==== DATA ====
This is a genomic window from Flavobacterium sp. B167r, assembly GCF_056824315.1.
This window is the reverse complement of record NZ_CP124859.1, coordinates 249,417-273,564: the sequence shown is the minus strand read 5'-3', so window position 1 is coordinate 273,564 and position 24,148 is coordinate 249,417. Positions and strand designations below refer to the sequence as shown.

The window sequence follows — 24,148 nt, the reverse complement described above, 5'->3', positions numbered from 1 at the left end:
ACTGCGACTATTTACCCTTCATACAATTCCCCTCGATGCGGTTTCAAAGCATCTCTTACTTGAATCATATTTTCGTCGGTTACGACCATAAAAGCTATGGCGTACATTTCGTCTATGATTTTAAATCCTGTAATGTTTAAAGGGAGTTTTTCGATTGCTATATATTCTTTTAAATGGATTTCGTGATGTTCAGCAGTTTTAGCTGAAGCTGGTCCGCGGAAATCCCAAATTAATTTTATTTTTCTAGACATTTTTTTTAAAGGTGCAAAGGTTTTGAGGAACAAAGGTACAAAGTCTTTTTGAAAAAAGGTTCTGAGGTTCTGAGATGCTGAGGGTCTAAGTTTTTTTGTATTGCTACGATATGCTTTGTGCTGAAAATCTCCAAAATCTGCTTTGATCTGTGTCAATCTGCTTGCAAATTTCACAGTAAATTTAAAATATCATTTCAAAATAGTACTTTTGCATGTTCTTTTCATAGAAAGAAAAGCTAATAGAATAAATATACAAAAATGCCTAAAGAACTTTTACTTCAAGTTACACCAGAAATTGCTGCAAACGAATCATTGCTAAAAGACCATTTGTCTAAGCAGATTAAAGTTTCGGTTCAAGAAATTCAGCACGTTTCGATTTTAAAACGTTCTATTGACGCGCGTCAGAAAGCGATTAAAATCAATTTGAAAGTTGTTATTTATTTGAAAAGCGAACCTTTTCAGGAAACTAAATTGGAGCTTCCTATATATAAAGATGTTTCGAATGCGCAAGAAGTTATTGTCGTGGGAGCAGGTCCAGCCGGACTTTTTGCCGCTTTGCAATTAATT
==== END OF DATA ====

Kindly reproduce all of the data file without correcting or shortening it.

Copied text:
This is a genomic window from Flavobacterium sp. B167r, assembly GCF_056824315.1.
This window is the reverse complement of record NZ_CP124859.1, coordinates 249,417-273,564: the sequence shown is the minus strand read 5'-3', so window position 1 is coordinate 273,564 and position 24,148 is coordinate 249,417. Positions and strand designations below refer to the sequence as shown.

The window sequence follows — 24,148 nt, the reverse complement described above, 5'->3', positions numbered from 1 at the left end:
ACTGCGACTATTTACCCTTCATACAATTCCCCTCGATGCGGTTTCAAAGCATCTCTTACTTGAATCATATTTTCGTCGGTTACGACCATAAAAGCTATGGCGTACATTTCGTCTATGATTTTAAATCCTGTAATGTTTAAAGGGAGTTTTTCGATTGCTATATATTCTTTTAAATGGATTTCGTGATGTTCAGCAGTTTTAGCTGAAGCTGGTCCGCGGAAATCCCAAATTAATTTTATTTTTCTAGACATTTTTTTTAAAGGTGCAAAGGTTTTGAGGAACAAAGGTACAAAGTCTTTTTGAAAAAAGGTTCTGAGGTTCTGAGATGCTGAGGGTCTAAGTTTTTTTGTATTGCTACGATATGCTTTGTGCTGAAAATCTCCAAAATCTGCTTTGATCTGTGTCAATCTGCTTGCAAATTTCACAGTAAATTTAAAATATCATTTCAAAATAGTACTTTTGCATGTTCTTTTCATAGAAAGAAAAGCTAATAGAATAAATATACAAAAATGCCTAAAGAACTTTTACTTCAAGTTACACCAGAAATTGCTGCAAACGAATCATTGCTAAAAGACCATTTGTCTAAGCAGATTAAAGTTTCGGTTCAAGAAATTCAGCACGTTTCGATTTTAAAACGTTCTATTGACGCGCGTCAGAAAGCGATTAAAATCAATTTGAAAGTTGTTATTTATTTGAAAAGCGAACCTTTTCAGGAAACTAAATTGGAGCTTCCTATATATAAAGATGTTTCGAATGCGCAAGAAGTTATTGTCGTGGGAGCAGGTCCAGCCGGACTTTTTGCCGCTTTGCAATTAATT